You can schedule midnight snacks with your group if you get snacky at night. If that’s not possible, I suggest filling yourself up at dinner. Take note that even a bag of chips can be a dead giveaway to bears nearby.
6. Don’t pack aromatic food.
Another thing you should avoid is bringing smelly food to the campsite. Packing the likes of kimchi, sardines, tempeh, or tofu will increase your risk of encountering bears during your stay. Unless you’re sure that the area is bear-free, you should avoid stinky food items.
If you’re keen to bring these food items, make sure that you also carry odor-proof bags. This way, you can hide the smell from the bears.
7. Keep a bear spray handy.
Sometimes, no matter how much you try to remove attractants, a bear or two may find your campsite. In this case, it’s essential to have a bear spray and flashlight ready inside the tent. You should also know how to use the bear spray so that it wouldn’t backfire on you.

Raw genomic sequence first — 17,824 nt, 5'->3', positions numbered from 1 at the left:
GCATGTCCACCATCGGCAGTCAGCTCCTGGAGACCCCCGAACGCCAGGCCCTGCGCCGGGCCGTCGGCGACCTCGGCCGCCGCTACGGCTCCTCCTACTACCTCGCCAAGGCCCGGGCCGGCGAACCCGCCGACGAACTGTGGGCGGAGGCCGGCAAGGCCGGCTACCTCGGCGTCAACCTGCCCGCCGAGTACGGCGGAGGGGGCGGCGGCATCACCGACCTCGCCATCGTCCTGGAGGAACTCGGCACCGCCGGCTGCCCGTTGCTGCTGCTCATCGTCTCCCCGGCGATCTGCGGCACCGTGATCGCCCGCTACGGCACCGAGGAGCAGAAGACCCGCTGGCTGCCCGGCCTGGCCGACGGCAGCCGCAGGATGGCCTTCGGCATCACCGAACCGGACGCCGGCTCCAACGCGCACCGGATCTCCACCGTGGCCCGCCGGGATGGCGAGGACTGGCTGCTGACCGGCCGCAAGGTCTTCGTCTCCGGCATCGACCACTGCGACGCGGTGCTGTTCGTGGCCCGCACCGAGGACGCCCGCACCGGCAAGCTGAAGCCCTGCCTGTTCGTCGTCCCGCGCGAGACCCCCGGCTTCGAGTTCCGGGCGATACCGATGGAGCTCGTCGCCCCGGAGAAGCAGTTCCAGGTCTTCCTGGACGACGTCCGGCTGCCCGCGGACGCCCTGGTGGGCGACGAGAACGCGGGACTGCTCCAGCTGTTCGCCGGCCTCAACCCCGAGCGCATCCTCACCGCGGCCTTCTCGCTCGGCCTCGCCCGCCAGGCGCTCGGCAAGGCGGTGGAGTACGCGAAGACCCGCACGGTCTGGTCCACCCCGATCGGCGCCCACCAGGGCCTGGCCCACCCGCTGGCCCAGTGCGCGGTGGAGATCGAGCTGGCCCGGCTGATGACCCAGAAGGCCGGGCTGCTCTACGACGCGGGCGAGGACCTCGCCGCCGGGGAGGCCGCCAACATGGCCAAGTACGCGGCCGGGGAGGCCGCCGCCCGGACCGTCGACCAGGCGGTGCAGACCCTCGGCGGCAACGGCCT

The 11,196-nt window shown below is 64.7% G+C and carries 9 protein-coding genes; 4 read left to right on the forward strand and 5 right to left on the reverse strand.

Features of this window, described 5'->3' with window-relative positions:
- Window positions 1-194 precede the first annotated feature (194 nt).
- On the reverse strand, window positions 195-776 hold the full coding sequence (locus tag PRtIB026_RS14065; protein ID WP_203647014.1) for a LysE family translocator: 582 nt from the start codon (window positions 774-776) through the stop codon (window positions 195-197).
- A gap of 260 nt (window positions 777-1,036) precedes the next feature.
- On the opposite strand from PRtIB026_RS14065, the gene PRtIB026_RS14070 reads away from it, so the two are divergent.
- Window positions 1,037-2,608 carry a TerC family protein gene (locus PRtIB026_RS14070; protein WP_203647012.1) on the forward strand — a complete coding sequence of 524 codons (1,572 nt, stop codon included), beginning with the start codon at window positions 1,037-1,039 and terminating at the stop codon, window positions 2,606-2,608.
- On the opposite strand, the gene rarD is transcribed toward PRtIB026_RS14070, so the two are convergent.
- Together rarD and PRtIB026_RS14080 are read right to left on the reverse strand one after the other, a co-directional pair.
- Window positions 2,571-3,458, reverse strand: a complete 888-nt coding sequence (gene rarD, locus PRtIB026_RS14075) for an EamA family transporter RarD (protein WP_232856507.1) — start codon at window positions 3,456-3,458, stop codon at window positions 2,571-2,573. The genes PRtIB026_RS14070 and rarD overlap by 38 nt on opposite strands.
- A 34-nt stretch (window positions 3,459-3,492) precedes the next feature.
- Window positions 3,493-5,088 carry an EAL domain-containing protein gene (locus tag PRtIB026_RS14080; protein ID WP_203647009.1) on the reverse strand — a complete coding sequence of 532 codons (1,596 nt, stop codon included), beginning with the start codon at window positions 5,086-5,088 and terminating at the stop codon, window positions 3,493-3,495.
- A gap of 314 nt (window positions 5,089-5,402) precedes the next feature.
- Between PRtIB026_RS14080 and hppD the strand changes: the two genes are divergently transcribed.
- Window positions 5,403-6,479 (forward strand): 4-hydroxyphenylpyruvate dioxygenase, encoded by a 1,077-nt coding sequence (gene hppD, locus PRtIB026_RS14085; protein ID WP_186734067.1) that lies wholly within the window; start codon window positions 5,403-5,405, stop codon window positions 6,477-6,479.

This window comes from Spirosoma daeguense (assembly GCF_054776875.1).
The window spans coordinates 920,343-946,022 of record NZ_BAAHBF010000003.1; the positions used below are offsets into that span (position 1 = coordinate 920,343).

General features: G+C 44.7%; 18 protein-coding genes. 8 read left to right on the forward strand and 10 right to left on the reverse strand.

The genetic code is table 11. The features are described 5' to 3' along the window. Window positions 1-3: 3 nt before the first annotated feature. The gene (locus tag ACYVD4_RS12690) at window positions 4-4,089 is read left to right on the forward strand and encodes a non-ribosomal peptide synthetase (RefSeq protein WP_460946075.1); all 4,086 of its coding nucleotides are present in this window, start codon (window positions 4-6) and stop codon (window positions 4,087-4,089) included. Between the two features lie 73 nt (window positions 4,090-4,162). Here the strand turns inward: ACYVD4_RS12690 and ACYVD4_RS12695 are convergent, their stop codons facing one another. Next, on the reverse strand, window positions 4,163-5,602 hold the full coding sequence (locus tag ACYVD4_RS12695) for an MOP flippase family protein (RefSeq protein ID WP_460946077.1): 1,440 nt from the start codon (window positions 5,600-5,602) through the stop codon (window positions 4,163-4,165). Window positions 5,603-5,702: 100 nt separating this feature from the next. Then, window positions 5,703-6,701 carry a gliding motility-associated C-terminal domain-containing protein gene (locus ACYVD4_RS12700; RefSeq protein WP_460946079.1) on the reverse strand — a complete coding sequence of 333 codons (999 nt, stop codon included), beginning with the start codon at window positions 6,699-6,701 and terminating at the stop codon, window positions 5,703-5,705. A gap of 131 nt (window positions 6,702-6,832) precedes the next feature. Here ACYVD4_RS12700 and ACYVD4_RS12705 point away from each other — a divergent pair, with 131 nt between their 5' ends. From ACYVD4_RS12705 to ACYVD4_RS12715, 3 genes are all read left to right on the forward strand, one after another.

The moment the bear is within 10 yards from your location, that’s the time you’re going to apply the bear spray. Ensure that the wind isn’t blowing toward your direction, or it will sting your eyes. Also, spray it downward toward the bear instead of recoiling upward.
8. Keep your pets leashed.
Lastly, always keep your pets leashed when bringing them to campgrounds. A wandering dog can attract a bear since the smaller animal is a natural prey. You wouldn’t want to discover a bloodbath in the morning or wake up to a stand-off between your dog and a grizzly bear.
What TO DO when facing a bear
The following are some of the must-do if a bear intrudes your campground:
- Tuck and cover. If the bear charges at you, fall into the fetal position and curl to protect your head, neck, and stomach. This is the last resort if you’ve been cornered by a brown bear.
- Play dead. When it comes to grizzly bears, playing dead may actually save your life. Grizzlies tend to attack when they are threatened or startled. However, you shouldn’t get up and run the moment a grizzly turns it back on you. These bears can run faster than you.